Oracle Java SE 9 – an Update

Half a year ago I wrote this article about Oracle Java SE 9. Things got stirred up a little bit! A couple of changes regarding the support of Oracle’s JDK have been announced at the end of January. The following table provides an overview of the current and planned JDK support:

Release GA Date Premier Support Until** Extended Support Until** Sustaining Support**
6 Dec 2006 Dec 2015 Dec 2018 Indefinite
7 Jul 2011 Jul 2019 Jul 2022 Indefinite
8 Mar 2014 Mar 2022 Mar 2025 Indefinite
9 (non-LTS) Sep 2017 Mar 2018 Not Available Indefinite
10 (18.3^) (non-LTS)*** Mar 2018*** Sep 2018*** Not Available Indefinite***
11 (18.9-LTS)^*** Sep 2018*** Sep 2023*** Sep 2026*** Indefinite***

* Oracle Java SE product EOL dates are provided here as examples to illustrate the Oracle Java SE Advanced, Oracle Java SE Advanced Desktop and Oracle Java SE Suite EOL Policy. Customers should refer to Oracle Lifetime Support Policy for the most up-to-date information.
** These support timelines apply to client and server deployments of Java, with the exception of the web deployment technology. See “Support of Deployment Technology” section below for details.
*** LTS designation and dates, as noted in the above example, are subject to change.
^ Oracle has proposed a new version scheme for Oracle Java SE builds of (YY.M) starting in March, 2018.

So what has changed?

I guess, the most important change is that Java 9 doesn’t get LTS at all. On the other hand Java 10 is just one year away from now. Too sad that Java 10 doesn’t get LTS neither. OK, next in line is Java 11. Due in September 2018. And it supposedly gets long term support, but hang on!

“*** LTS designation and dates, as noted in the above example, are subject to change.”

I interpret this in two directions:

  1. There will be no more LTS for any Java in the future and/or
  2. Updates over a longer period will only be available if you are considering “Premier Support” …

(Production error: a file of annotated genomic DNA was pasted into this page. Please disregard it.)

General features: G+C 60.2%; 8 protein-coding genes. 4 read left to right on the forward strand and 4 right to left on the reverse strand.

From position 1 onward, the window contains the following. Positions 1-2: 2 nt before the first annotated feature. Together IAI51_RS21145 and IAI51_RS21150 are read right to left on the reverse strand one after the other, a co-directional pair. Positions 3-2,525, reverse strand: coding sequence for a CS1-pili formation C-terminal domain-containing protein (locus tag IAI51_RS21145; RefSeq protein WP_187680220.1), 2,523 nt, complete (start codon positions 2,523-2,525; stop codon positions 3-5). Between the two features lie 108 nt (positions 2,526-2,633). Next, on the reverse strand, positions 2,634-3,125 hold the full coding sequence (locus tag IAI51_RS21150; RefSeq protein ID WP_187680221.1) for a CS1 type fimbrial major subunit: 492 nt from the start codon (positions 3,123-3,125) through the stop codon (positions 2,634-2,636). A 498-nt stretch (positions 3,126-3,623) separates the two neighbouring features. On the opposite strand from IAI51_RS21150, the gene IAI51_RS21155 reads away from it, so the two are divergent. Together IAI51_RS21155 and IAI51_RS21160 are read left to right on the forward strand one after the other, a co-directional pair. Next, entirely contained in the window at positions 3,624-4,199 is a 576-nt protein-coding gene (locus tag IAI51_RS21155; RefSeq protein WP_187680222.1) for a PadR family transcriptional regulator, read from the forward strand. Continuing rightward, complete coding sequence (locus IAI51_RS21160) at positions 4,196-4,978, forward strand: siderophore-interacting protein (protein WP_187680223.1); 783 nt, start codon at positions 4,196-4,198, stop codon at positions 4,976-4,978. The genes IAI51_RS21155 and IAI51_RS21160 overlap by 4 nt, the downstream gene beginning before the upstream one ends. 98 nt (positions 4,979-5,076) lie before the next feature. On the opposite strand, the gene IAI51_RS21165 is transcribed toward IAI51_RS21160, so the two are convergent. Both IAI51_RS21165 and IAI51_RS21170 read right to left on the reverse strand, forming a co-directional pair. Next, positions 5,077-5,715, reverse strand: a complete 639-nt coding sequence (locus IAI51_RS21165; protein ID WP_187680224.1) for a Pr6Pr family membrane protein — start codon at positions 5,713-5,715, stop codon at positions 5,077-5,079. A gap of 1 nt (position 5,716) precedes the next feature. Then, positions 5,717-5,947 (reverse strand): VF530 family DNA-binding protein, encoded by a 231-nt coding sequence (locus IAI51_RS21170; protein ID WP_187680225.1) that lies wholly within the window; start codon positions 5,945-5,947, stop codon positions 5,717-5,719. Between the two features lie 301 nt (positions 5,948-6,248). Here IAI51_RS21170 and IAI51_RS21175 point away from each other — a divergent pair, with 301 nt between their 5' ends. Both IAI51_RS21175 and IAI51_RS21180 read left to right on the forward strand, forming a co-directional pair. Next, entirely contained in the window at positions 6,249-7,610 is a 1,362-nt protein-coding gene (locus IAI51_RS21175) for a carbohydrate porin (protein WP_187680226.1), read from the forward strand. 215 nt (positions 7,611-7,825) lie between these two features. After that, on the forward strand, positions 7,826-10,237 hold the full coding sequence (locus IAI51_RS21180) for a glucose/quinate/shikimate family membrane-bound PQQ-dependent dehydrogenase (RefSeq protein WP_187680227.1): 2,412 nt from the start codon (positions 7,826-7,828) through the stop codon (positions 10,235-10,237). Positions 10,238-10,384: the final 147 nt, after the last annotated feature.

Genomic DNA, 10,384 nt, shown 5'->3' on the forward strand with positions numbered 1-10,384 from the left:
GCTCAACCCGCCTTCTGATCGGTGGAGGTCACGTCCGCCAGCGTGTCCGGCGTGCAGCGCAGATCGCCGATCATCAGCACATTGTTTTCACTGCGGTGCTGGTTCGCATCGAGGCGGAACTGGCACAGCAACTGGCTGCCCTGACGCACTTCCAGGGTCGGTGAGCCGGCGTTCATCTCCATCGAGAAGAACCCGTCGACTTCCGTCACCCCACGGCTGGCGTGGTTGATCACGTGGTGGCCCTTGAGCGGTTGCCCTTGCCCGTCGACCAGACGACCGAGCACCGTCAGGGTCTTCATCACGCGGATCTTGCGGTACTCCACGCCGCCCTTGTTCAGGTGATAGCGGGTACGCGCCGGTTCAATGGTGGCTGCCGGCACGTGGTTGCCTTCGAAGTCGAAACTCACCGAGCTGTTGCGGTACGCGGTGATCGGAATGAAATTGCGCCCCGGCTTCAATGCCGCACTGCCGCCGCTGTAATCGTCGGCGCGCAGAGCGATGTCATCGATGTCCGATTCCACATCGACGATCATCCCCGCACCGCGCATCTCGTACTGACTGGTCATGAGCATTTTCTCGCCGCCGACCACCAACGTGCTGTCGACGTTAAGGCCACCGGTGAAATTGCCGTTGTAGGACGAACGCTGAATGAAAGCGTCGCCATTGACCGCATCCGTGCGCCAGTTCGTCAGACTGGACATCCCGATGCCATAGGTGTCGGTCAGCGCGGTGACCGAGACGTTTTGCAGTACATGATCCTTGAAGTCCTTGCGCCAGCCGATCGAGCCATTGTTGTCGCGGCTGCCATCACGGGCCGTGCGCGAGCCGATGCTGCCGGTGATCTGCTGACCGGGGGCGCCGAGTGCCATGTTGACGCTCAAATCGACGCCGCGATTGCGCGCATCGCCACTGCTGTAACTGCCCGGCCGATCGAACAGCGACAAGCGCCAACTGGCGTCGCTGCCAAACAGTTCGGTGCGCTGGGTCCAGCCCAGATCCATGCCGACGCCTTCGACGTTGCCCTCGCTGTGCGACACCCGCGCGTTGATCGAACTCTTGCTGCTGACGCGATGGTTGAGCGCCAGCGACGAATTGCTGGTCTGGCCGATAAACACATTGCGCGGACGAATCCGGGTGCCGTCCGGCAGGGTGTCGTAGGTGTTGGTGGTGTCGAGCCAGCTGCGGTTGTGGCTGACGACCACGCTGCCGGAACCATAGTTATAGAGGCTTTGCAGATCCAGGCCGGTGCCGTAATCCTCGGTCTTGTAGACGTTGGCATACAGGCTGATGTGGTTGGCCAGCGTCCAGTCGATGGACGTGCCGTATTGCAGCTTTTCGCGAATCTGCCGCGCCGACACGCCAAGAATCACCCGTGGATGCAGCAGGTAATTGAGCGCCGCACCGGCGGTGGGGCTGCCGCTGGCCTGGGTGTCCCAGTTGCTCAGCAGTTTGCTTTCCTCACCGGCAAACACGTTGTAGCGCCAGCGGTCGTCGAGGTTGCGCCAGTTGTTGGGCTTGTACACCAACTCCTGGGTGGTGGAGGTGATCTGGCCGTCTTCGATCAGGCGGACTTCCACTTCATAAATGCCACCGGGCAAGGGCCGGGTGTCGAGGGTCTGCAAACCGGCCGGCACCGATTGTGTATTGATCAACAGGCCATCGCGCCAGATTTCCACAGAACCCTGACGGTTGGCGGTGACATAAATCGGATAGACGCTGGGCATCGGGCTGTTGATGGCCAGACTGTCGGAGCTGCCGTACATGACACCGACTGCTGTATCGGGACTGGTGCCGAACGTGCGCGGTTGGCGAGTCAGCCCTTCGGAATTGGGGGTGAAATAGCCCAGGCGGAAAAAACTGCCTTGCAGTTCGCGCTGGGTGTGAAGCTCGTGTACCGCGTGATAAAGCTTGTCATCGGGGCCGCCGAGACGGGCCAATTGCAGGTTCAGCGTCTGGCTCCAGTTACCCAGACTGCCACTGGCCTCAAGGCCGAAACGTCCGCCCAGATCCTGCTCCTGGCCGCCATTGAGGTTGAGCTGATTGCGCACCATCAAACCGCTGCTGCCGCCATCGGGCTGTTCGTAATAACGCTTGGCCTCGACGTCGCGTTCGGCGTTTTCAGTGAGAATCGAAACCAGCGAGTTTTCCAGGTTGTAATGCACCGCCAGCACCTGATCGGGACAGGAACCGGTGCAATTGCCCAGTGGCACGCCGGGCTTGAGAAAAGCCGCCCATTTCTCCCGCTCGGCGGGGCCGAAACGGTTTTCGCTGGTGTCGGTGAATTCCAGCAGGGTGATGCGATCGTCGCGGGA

Release GA Date End of Public Updates Notification End of Public Updates
8 Mar 2014 Sep 2017 January 2019* and December 2020*
9 Sep 2017 Sep 2017 Mar 2018**
10 (18.3)*** Mar 2018 Mar 2018 Sep 2018
11 (18.9-LTS)*** Sep 2018 TBA**** TBA****

* or later.
** Java SE 9 will be a short term release, and users should immediately transition to the next release (18.3) when available.
*** Oracle has proposed a new version scheme for Oracle based builds (YY.M) starting in March, 2018. Java SE 10 (18.3) will be a short term release and users should transition to the next release when available.
**** In September 2017 Oracle announced a road map for faster and easier redistribution of Java SE which is planned to take effect starting September 2018.

What does this mean for Intershop and its products?

As public updates for Java 8 will end by January 2019 we have to update to Java 11 by the end of 2018. From then on it will be a bi-yearly effort to update to the next major version of Java.
The future will show if it all works out. For Oracle and for other vendors depending on the JDK.

Additional reads:

Background Picture: Half Cup / Photo by Martino Pietropoli

Oracle Java SE 9 – an Update
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2 thoughts on “Oracle Java SE 9 – an Update

  • 2018-02-22 at 12:54 am

    Hi there,

    I define standards and roadmaps for client platforms and my interpretation of this is that we’re better off sticking with Java SE 8 runtime on the desktops until Java SE 11 is available and then move straight to that version and skip Java SE 10-11. Any thoughts on that? I’m not a developer so I’m sure I’m missing some aspects.

    Also, do you know what “End of Public Updates Notification” really means? What notifications is it referring to? The runtime UI still have settings to notify me of updates.


    • 2018-02-23 at 1:40 pm

      Hi Richard,

      I’m just assuming, that “End of Public Updates Notification” is the actual notification about the end of public updates a couple of months later. At this point they settle this date once and for all.
      With JDK 11 (September ’18) you basically get 3 months until JDK 8 runs out of public updates. But I wouldn’t count on LTS beeing 5 years and longer as we have seen in the past. So you should get used to the idea of more regular updates of your JDK. For us it is difficult due to many dependencies to other 3rd. party libraries which might not be available for the new version of the JDK. In general we intend to do updates unless a major update with lots of API changes is preventing us from doing so.



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